Google News made its debut on September 22, 2002, after several months of experiments with ranking and organizing technology by Krishna Bharat, who was working on Google Product Search at the time of the attacks on New York and Washington, D.C., on September 11, 2001. A self-described "news junkie," Bharat found it difficult in the days after September 11 to find news content from multiple points of view, and decided to work on something that would organize that content.
Clearly, the Tampa Bay Buccaneers did not win the Super Bowl in September 2002; that didn't happen until January 2003. But the look and feel of the Google News site in this example was as it was in September at launch.
Regular search algorithms didn't work in a world of breaking news. In 2001 Google search did not value freshness as highly as it does today, it put a greater emphasis on the number and quality of Web sites linking to a particular page. News stories wouldn't amass links for hours or days, so Bharat devised a way to value freshness and site authority when clustering news stories around a single topic so that relevant content could be added quickly. It drew criticism from publishers who argued their scoops were being pushed down the list by those who wrote their own stories hours later, but Google refined the process over time.
In 2007 Google made the decision to start incorporating search results from properties that used to stand on their own--such as News or Image Search--within the main grouping of search results for a given query. The placement of the news results can vary on the page depending on whether news is breaking or the subject is important, and Google has recently expanded this feature to include "updates" from microblogging services like Twitter.
In 2007 Google figured out a way to present YouTube videos within News story clusters, in addition to regular links to print stories. Google has had a love-hate relationship with news publishers over Google News: it sends a lot of eyeballs to news Web sites, but many publishers feel Google is ripping off their content unfairly.
At one point, Google started surfacing quotes from prominent news subjects if it noticed that several publications had used the same quote and featured it prominently. At one point it also experimented with letting the subjects of news stories comment within Google News on a particular story or story cluster, but that experiment seems to have fizzled.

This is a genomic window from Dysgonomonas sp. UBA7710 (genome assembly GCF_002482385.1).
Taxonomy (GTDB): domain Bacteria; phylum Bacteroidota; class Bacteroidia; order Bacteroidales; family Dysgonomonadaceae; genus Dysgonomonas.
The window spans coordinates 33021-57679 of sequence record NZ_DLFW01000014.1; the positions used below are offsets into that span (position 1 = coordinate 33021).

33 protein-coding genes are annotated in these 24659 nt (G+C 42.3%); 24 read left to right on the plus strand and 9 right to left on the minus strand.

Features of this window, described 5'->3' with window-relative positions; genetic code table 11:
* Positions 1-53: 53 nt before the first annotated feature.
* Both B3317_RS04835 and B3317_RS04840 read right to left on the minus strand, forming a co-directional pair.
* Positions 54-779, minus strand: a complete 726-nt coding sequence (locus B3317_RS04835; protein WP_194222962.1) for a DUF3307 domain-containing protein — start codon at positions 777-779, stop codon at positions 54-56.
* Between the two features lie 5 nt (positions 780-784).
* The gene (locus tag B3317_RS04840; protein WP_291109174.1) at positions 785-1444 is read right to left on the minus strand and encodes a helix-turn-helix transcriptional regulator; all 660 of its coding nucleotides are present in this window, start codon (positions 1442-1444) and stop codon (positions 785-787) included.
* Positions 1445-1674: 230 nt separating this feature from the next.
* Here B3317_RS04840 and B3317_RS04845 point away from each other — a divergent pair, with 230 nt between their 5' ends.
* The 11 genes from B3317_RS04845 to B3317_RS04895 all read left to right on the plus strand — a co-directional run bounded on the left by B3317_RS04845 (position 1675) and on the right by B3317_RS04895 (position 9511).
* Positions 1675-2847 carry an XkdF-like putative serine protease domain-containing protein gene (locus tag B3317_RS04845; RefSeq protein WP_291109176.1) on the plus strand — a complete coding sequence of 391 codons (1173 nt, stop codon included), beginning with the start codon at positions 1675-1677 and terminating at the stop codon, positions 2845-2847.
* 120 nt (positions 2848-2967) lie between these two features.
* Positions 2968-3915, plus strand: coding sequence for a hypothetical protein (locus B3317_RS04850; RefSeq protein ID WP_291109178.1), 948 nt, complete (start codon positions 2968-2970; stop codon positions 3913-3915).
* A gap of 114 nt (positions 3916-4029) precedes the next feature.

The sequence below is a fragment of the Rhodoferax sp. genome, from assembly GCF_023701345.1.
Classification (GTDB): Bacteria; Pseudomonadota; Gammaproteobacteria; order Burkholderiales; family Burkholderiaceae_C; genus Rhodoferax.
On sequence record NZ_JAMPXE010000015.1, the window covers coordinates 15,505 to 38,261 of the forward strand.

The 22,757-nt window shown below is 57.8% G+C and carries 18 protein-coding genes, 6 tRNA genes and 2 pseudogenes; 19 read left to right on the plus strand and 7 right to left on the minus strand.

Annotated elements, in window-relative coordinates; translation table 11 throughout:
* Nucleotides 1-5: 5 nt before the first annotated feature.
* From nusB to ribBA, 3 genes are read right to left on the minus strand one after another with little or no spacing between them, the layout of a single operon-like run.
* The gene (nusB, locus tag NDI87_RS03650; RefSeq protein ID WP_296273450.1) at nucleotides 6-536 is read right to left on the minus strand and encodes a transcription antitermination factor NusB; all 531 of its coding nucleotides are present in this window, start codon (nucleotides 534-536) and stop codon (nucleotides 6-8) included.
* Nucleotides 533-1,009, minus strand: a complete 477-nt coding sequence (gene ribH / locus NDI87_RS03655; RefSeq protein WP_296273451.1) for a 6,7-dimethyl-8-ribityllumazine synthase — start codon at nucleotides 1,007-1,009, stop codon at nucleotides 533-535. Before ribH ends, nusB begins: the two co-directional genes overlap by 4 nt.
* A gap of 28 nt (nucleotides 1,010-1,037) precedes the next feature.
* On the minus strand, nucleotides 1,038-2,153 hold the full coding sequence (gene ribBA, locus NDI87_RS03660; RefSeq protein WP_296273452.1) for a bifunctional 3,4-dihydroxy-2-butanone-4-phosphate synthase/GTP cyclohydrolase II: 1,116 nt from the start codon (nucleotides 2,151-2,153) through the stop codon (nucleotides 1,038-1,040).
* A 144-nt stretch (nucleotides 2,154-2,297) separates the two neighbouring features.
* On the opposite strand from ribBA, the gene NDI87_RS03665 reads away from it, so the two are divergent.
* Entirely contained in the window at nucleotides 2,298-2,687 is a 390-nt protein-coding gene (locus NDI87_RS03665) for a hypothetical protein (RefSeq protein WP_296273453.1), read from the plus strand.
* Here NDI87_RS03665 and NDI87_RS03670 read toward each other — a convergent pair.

Google News users were able to start viewing stories by a timeline in 2008, making it much easier to sort through the thousands of stories that can appear in a cluster by narrowing in on a desired time window. Google used some of the same technology it used to scan books for the Google Book Search product in adding older newspaper content to its archives, according to Bharat.
In 2009 Google added a way to see the most important and popular stories in a given day through another timeline view, which can be customized according to a user's preference. Adding additional ways to set reading preferences and figuring out a way to better hook into social networks are top priorities for Google News over the next few years.
Google Fast Flip allows news publishers to upload their content into Google News in the way it was presented in their print editions, giving the reader a similar feel to how they might read the print version of the story or article. Fast Flip may prove popular as the use of touch-screen tablet devices increases.
In response to criticism from news publishers that it wasn't doing enough to help them adjust to the digital era, Google embarked on projects such as "Living Stories," experiments in how to present news and information in a way that took better advantage of Internet technology. The New York Times has been among the more prominent supporters within the news industry of some of Google's efforts in these areas.
During the summer of 2010, Google redesigned the Google News page, giving it its most radical overhaul since the original site was launched. Die-hard fans hated the one-column design, but Google gave them a way to bring back the two-column design and defended the changes as better equipped to allow more personalization of news topics and sources while still presenting important or interesting news in prominent places.